Harvard and MIT are near underground subways, built largely with the shallow "cut and cover" method (i.e., nowhere near as deep as some of our Red Line stations), and those institutions seem to be pretty good places to conduct scientific research, too.

by Greenbelt Gal on Apr 27, 2010 12:24 pm • linkreport

Cavan: can you point to the studies where experts debunked the claims of electromagnetic interference?

I've been following the debate at the University of Minnesota (since I'm attending there in the fall), and there, the road the light rail would run on is already very urban -- I can't imagine LRT changing the character of the campus. Also, the U-Minn. administration seems to strongly favor transit in general. So I wonder if there's something to these concerns. Cars and buses are of course powered differently, so your "basic logic test" proves little.

by Scott F on Apr 27, 2010 12:37 pm • linkreport

@Greenbelt Gal

The whole time I was reading this, I was thinking about how in Cambridge there are several buildings right above the MBTA Red Line run by MIT and Harvard and specializing in physics, engineering and biotechnology. Not to mention all the biotech companies with headquarters and labs in that same area. Considering some buildings were built before the Red Line and some after, I'm sure that any "interference" is either negligible or non-existent.

by Teo on Apr 27, 2010 12:52 pm • linkreport

Agree 100% with Cavan and Eric F's comments. Back in the day when I tried to get Mote to support fairly basic environmental issues on campus (i.e. don't build the Comcast Center on top of a federally protected wetland and get rid of polystyrene take-out containers in the dining halls) he was not very receptive. That said, I thought that UMD was trying to maintain an eco-friendly image these days so I'm surprised at its stance on the Purple Line. Is there anything alumni can do to weigh in on this? Who else can we send our comments to other than to Mote's office?

by DC_Chica on Apr 27, 2010 12:52 pm • linkreport

To start off with I'm a huge fan of public and personal transport (I don't even own a car, and bike 14 miles each way to work most days), but speaking as a physicist who actually works in a city with a major subway presence (NYC) the worries about disturbing scientific instruments are serious and real.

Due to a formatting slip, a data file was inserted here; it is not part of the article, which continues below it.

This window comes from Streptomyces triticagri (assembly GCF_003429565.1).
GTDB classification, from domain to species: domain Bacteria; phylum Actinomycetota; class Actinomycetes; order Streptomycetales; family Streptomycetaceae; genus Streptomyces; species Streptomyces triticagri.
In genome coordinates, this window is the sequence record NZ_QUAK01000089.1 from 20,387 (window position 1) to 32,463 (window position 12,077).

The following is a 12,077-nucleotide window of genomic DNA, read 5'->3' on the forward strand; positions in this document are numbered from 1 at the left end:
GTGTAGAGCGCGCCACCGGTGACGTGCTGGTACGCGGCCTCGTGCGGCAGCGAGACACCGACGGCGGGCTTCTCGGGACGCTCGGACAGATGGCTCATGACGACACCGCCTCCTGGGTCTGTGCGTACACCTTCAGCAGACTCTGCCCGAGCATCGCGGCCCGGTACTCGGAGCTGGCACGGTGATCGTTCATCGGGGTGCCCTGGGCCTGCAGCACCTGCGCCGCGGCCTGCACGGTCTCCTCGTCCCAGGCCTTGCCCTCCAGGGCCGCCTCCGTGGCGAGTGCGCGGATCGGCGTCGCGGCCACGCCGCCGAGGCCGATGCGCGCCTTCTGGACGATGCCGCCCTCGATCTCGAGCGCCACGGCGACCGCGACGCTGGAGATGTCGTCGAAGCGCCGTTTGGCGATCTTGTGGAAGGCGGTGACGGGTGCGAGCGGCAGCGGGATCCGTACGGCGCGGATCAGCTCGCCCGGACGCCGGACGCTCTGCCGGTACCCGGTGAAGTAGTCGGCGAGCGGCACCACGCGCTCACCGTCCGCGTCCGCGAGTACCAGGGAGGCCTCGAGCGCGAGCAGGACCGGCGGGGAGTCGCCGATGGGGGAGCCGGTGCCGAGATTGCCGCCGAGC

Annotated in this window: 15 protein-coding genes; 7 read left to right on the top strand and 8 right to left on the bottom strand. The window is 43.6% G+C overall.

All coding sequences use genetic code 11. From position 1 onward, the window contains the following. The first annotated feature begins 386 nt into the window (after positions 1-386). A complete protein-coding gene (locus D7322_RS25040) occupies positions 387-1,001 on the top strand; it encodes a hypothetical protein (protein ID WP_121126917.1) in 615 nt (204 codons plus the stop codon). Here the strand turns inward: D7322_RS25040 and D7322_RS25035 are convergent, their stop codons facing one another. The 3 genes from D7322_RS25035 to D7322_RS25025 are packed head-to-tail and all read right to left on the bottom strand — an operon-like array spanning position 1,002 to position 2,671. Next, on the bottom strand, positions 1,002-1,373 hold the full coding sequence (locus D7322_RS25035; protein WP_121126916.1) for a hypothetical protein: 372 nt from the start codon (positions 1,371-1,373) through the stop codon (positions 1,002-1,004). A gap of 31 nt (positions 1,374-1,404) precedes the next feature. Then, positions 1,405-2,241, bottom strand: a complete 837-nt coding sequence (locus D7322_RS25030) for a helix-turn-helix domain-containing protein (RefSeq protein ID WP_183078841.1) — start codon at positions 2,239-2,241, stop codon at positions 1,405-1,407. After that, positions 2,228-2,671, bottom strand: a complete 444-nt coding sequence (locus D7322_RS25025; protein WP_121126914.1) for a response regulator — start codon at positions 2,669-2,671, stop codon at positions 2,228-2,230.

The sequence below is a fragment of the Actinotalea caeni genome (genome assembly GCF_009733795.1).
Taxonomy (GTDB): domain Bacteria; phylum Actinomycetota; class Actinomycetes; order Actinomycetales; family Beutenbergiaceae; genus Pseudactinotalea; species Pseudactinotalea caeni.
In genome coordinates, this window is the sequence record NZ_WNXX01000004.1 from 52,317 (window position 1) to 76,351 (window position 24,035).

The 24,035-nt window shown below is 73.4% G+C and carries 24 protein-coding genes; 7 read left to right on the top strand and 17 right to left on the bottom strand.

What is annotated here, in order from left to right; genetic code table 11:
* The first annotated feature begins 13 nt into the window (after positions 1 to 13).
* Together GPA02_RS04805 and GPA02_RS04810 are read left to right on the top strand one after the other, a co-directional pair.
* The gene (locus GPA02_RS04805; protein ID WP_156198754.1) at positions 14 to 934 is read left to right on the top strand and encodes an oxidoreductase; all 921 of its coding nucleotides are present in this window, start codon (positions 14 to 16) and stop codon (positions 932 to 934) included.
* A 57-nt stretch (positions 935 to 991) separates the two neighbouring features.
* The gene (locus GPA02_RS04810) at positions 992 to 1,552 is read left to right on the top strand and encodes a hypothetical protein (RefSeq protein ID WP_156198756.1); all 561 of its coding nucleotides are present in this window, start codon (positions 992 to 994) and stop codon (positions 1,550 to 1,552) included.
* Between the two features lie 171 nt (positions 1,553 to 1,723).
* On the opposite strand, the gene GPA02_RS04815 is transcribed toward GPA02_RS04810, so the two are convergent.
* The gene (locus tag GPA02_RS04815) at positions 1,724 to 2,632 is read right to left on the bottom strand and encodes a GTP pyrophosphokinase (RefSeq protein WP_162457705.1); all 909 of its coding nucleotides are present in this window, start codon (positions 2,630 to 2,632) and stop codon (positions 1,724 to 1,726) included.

The electromagnetic disturbance created by a bus, car or trolley is several orders of magnitude smaller than that caused by a subway train. In NYC, they had to build a special half-billion dollar building in an area far removed from subways to be able to do these experiments (look up the New York Structural Biology Center). Unless the purple line comes with a similar amount of funding to build a similar building, it would seem most keeping with the research mission of the University (not to mention its bottom line in view of the hundreds of millions of dollars in grant money that would disappear) to make the train go next to, instead of through, campus. The arguments about MIT here, btw, are specious, as the high level instruments we're talking about had to again be put in an expensive, custom built facility (see Frances Bitter Magnet Laboratory), which was bankrolled with State, Federal and donor funding.

by PhysicsProf. on Apr 27, 2010 1:16 pm • linkreport

@PhysicsProf.

Couldn't this be solved by a suspension rail system and/or slower operating speeds for the surfaces affecting the labs for much less than building a $500 million dollar facility? Your thoughts? I'm sure the rail cars wouldn't be speeding through the center of campus at speeds any greater than 10 mph.

by John Euill on Apr 27, 2010 1:25 pm • linkreport

Physics Prof, I get what you're saying, but what experiments in particular are affected?

Columbia University has the CEPSR building and the new Northwest Corner building right next to (practically on top of) the Broadway IRT tracks. I don't know exactly what they are researching there, but it does include physics and chemistry research.

by Neil Flanagan on Apr 27, 2010 1:32 pm • linkreport

@ Physicsprof: Campus is big enough to not have the science building next to the metro line. You're in a major metropolitan area. Deal with it, other universities can as well.

[Disclosure: I've worked in physics labs next to military airports, in nuclear shelterrs, next to a highway and next to world-news-size demonstrations. Yep, some measurements are sensitive. Yes, sometimes you're just picking up noise of some sort. Then you do your measurement again. If we knew what we were doing, it wouldn't be research. We have plenty of research (academic, gov't and military) in this area that is doing just fine, despite being in a major metropolitan area. You need to enable your lab to handle noise or move to the desert, not stop the rest of the world from getting to history class.]